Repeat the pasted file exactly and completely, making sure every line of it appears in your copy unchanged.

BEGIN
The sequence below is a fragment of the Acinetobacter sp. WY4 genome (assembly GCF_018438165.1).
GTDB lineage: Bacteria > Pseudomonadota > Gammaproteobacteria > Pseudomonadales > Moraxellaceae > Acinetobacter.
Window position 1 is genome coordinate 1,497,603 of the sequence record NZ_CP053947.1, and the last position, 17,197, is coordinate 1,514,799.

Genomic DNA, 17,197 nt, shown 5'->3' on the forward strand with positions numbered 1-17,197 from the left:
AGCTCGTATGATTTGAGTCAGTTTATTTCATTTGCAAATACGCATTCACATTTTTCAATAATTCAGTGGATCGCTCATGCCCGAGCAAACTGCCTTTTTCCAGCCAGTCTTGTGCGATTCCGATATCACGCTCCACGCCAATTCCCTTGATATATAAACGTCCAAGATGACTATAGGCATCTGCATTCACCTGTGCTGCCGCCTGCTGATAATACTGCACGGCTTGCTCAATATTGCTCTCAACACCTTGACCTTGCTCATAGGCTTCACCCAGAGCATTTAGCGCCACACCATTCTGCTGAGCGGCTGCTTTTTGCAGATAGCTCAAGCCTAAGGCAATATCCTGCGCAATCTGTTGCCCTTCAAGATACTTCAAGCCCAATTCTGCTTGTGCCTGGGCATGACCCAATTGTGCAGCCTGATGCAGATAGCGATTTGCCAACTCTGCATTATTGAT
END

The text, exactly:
The sequence below is a fragment of the Acinetobacter sp. WY4 genome (assembly GCF_018438165.1).
GTDB lineage: Bacteria > Pseudomonadota > Gammaproteobacteria > Pseudomonadales > Moraxellaceae > Acinetobacter.
Window position 1 is genome coordinate 1,497,603 of the sequence record NZ_CP053947.1, and the last position, 17,197, is coordinate 1,514,799.

Genomic DNA, 17,197 nt, shown 5'->3' on the forward strand with positions numbered 1-17,197 from the left:
AGCTCGTATGATTTGAGTCAGTTTATTTCATTTGCAAATACGCATTCACATTTTTCAATAATTCAGTGGATCGCTCATGCCCGAGCAAACTGCCTTTTTCCAGCCAGTCTTGTGCGATTCCGATATCACGCTCCACGCCAATTCCCTTGATATATAAACGTCCAAGATGACTATAGGCATCTGCATTCACCTGTGCTGCCGCCTGCTGATAATACTGCACGGCTTGCTCAATATTGCTCTCAACACCTTGACCTTGCTCATAGGCTTCACCCAGAGCATTTAGCGCCACACCATTCTGCTGAGCGGCTGCTTTTTGCAGATAGCTCAAGCCTAAGGCAATATCCTGCGCAATCTGTTGCCCTTCAAGATACTTCAAGCCCAATTCTGCTTGTGCCTGGGCATGACCCAATTGTGCAGCCTGATGCAGATAGCGATTTGCCAACTCTGCATTATTGAT